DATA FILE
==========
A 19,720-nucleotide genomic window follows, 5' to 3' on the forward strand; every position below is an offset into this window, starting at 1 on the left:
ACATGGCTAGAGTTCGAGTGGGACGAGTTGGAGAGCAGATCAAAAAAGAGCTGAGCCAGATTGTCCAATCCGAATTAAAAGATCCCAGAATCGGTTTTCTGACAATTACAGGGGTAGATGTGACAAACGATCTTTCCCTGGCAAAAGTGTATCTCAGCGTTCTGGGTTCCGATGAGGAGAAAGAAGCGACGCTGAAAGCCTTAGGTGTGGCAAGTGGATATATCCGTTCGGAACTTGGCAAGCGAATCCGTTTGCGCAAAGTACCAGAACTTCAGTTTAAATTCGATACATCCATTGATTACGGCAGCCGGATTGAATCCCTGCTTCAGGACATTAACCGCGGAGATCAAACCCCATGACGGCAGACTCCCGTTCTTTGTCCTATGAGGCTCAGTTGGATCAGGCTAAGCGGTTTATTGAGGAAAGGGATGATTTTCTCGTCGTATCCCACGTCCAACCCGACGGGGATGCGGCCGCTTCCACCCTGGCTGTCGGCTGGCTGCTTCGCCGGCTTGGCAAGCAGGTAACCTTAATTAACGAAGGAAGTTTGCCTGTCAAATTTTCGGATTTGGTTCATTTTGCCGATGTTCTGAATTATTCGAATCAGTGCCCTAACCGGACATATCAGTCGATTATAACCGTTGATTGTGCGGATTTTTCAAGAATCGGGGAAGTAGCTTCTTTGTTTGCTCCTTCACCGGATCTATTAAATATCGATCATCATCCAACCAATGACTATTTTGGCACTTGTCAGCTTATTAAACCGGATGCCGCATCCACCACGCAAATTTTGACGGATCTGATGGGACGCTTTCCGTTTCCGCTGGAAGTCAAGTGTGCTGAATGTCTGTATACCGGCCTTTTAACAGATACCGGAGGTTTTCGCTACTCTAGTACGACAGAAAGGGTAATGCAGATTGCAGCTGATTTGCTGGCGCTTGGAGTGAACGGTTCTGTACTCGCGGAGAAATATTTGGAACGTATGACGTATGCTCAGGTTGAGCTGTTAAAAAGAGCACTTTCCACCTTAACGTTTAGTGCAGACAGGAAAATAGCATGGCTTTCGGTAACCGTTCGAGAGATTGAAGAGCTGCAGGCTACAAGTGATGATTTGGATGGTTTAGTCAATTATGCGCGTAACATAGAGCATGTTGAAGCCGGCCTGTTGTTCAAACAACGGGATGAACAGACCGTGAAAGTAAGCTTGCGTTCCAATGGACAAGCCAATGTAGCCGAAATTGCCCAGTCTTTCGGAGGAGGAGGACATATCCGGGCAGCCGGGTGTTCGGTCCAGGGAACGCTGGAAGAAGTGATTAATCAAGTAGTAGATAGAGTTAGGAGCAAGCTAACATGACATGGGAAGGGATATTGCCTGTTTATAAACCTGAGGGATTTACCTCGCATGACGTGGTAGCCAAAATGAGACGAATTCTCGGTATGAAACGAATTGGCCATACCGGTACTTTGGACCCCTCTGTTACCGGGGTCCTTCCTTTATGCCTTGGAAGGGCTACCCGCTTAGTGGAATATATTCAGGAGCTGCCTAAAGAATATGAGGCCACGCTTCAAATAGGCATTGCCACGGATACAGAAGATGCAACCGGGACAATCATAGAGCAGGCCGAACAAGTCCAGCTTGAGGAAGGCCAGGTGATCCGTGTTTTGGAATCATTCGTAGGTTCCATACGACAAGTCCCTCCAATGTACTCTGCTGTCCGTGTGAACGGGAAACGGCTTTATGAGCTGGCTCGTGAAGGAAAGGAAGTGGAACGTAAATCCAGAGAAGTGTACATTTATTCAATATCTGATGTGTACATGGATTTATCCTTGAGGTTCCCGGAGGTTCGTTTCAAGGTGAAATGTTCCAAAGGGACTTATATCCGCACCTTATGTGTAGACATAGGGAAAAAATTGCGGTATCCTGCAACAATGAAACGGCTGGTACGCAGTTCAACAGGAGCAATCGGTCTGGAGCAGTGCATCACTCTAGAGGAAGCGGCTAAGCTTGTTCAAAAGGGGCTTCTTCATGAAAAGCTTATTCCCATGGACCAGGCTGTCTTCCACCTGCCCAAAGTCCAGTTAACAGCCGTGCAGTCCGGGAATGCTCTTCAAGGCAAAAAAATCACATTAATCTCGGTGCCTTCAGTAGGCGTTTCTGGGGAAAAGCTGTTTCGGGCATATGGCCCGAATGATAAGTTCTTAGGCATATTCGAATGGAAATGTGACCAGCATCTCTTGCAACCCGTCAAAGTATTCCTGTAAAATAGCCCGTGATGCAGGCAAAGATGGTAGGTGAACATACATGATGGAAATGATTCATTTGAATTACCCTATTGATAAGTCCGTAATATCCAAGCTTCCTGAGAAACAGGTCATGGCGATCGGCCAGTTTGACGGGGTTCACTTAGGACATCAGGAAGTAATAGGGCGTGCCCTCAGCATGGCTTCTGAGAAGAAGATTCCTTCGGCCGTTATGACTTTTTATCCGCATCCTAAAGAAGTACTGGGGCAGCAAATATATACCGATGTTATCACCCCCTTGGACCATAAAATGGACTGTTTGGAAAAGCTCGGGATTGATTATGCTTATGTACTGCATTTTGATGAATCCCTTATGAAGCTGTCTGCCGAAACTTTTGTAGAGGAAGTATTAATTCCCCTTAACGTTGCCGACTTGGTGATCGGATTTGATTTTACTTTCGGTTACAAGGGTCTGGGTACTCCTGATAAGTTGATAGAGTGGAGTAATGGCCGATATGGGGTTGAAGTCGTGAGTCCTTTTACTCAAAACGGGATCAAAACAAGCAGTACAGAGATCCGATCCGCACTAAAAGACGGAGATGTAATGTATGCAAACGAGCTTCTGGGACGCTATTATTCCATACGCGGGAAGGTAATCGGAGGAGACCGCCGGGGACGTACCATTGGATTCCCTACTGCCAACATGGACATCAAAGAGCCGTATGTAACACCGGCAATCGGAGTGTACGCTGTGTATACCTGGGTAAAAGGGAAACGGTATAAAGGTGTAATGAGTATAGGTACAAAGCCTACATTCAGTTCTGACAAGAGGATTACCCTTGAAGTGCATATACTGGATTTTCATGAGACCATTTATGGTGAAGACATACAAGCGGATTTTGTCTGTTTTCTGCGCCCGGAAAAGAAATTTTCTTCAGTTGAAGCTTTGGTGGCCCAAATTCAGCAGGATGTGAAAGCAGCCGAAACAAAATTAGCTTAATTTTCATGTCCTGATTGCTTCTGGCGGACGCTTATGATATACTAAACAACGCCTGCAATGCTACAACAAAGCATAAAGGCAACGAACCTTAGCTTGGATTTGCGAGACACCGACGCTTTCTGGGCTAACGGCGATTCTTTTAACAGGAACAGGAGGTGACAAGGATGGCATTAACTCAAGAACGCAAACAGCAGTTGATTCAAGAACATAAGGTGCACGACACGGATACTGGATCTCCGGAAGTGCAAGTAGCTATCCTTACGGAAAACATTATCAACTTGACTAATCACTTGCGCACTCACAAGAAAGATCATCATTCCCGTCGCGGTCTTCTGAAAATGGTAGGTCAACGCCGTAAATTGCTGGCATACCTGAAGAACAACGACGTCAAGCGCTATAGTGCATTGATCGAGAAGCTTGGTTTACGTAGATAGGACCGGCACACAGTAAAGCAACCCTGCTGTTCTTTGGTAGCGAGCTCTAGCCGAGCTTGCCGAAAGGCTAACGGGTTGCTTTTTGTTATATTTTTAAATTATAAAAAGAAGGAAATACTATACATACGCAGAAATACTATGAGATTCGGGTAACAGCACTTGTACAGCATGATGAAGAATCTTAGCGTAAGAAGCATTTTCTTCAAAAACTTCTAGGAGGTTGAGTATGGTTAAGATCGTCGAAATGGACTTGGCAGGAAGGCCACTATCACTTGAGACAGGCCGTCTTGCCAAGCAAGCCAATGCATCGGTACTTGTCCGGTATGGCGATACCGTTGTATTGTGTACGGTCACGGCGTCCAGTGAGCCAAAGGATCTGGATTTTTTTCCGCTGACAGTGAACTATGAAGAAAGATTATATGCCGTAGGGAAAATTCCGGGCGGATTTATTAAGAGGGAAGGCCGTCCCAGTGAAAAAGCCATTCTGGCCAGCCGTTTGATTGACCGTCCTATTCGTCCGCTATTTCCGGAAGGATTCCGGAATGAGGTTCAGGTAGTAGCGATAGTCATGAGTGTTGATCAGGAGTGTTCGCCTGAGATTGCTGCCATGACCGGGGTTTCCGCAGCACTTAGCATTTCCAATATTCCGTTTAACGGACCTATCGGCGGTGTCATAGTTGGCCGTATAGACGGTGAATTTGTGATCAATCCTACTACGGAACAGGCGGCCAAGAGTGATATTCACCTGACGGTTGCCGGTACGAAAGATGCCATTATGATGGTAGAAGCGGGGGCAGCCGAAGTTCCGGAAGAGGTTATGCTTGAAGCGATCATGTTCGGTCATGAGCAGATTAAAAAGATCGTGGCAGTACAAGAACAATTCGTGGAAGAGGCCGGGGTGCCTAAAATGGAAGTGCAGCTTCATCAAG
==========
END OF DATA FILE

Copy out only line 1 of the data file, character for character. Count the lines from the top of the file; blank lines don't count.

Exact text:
A 19,720-nucleotide genomic window follows, 5' to 3' on the forward strand; every position below is an offset into this window, starting at 1 on the left: